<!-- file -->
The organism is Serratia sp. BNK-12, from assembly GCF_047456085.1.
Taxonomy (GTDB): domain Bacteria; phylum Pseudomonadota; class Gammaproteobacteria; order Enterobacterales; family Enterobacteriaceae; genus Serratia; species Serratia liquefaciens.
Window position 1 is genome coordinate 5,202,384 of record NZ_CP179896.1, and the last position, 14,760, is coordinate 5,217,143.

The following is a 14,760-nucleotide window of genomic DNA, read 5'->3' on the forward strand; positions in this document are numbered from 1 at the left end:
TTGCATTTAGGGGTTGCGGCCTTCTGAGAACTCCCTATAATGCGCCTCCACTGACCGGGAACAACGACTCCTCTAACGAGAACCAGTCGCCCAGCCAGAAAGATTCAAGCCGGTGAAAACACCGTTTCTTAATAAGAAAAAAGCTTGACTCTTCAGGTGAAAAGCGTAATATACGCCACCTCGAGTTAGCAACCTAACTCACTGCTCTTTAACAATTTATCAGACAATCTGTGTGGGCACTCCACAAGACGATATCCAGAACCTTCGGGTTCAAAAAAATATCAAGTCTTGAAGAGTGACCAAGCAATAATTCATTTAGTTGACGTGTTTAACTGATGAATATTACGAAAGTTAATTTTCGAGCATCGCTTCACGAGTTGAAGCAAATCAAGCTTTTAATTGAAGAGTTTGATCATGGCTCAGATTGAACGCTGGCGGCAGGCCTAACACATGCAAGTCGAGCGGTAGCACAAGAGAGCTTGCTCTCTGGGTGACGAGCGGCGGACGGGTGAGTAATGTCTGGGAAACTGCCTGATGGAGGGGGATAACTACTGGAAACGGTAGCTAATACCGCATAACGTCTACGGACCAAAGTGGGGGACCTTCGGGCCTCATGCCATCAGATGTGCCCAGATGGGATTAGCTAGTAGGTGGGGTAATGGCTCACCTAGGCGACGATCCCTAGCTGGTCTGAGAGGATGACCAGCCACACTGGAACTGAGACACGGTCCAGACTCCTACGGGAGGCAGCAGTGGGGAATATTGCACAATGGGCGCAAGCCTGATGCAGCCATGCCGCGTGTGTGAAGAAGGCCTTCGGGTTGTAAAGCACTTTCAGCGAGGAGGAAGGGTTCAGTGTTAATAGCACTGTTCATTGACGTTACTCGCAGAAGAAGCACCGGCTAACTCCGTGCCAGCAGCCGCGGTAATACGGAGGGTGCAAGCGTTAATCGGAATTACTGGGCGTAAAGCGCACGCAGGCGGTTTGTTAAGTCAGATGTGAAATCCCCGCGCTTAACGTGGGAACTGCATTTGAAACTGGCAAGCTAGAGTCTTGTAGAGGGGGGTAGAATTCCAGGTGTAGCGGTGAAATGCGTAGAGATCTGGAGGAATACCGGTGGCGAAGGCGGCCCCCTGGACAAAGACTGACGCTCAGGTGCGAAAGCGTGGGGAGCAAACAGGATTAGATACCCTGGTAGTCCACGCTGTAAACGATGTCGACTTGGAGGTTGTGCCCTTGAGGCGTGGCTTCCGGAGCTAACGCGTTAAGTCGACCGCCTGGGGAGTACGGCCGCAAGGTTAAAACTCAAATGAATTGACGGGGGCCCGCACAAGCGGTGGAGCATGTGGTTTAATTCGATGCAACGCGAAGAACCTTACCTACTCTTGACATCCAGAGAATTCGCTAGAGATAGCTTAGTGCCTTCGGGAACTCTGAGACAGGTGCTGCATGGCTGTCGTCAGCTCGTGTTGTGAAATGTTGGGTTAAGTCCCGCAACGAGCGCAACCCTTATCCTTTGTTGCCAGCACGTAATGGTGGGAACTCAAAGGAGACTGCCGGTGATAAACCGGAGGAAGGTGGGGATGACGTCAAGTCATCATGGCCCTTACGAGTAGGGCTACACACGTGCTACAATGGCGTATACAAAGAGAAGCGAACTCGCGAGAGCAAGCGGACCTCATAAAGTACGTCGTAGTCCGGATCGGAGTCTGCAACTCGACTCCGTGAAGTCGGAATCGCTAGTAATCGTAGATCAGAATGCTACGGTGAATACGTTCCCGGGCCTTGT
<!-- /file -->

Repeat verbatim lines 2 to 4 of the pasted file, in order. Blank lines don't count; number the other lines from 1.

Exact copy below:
Taxonomy (GTDB): domain Bacteria; phylum Pseudomonadota; class Gammaproteobacteria; order Enterobacterales; family Enterobacteriaceae; genus Serratia; species Serratia liquefaciens.
Window position 1 is genome coordinate 5,202,384 of record NZ_CP179896.1, and the last position, 14,760, is coordinate 5,217,143.

The following is a 14,760-nucleotide window of genomic DNA, read 5'->3' on the forward strand; positions in this document are numbered from 1 at the left end: